On orders from the Secretary of War, the commander of the Department of the Rapphannock was preparing to depart to meet Secretary of the Treasury Salmon P. Chase at Aquia Creek Landing at midnight for full oral orders from the President. Chase had been sent for two reasons: first, Stanton was preoccupied with theater-strategic concerns because Jackson's offensive threatened three different too-narrowly-drawn departments; and second, as a fellow Ohioan Chase had been McDowell's patron in the capital in the spring of 1861 and helped get him his star(s) in the first place. Since McClellan looked like he would be at the gates of Richmond within the week, Chase might help soothe McDowell's agony at being excluded from the grand campaign to conclude the war.

Lincoln was certainly bending over backwards to ease McDowell's disappointment. At 8:00 pm, two hours after McDowell's crushing blow telegram had been received, the President himself, not the Secretary of War, telegraphed a reply.
I am highly gratified by your alacrity in obeying my order. The change was as painful to me as it can possibly be to you or to any one. Everything now depends upon the celerity and vigor of your movement.
Confederate Maj. General Thomas "Stonewall" Jackson was loose somewhere north of Front Royal with between 7,000 and 10,000 men from his division and that of Maj. General Dick Ewell, and the main Union defender, Maj. General Nathaniel P. Banks, was at least as far north as Winchester, with the remains of only two brigades amounting to, at most, 4,000 men. McDowell was supposed to send two divisions of his department (about 20,000 out of over 40,000 men) to Front Royal as fast as possible, while Maj. General John C. Fremont of the Mountain Department sent as many of his as he could spare to Staunton.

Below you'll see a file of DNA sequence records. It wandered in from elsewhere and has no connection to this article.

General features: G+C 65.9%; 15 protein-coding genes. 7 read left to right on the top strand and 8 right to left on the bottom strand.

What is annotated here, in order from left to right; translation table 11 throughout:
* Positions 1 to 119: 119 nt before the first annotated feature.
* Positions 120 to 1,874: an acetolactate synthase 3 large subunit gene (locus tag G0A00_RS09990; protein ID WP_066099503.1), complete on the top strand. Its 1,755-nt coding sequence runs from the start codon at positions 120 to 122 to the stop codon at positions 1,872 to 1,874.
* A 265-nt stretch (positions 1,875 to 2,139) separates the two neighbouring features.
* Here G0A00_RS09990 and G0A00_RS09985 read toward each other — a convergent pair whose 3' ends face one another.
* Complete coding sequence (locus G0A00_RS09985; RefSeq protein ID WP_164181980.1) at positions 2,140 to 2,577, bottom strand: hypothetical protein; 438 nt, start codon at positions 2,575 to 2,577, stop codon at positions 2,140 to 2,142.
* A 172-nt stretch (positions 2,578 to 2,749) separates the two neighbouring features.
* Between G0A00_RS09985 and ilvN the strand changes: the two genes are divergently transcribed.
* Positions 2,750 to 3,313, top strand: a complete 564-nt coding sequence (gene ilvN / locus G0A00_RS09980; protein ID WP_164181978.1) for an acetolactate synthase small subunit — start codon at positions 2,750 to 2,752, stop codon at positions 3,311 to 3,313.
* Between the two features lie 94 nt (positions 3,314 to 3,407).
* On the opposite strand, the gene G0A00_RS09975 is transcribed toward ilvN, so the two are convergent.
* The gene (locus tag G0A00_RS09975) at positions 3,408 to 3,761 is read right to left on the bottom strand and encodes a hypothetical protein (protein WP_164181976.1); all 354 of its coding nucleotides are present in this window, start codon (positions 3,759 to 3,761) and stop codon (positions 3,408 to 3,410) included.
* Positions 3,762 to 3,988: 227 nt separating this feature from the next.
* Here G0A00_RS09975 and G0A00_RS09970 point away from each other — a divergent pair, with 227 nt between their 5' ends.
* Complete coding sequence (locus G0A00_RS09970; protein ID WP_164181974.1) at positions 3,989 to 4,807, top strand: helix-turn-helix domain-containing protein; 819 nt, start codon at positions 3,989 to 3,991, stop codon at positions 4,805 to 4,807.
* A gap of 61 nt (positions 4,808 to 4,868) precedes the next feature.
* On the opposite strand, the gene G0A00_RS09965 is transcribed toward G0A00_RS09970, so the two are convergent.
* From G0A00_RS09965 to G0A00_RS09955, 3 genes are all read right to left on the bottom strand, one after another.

At 9:30 pm, Lincoln received another bitter, but this time more loquacious, reply from McDowell.
I obeyed your order immediately, for it was positive and urgent, and perhaps as a subordinate there I ought to stop; but I trust I may be allowed to say something in relation to the subject, especially in view of your remark that everything now depends upon the celerity and vigor of my movements. I beg to say that cooperation between General Fremont and myself to cut Jackson and Ewell there is not to be counted upon, even if it is not a practical impossibility.
McDowell had tried to explain his objections to Stanton earlier in the day and now he tried again with Lincoln. "I am entirely beyond helping distance of General Banks," he protested, "no celerity or vigor will avail so far as he is concerned."
Next, that by a glance at the map it will be seen that the line of retreat of the enemy's forces up the valley is shorter than mine to go against him. It will take a week or ten days for the force to get to the valley by the route which will give it food and forage, and by that time the enemy will have retired. I shall gain nothing for you there, and shall lose much for you here.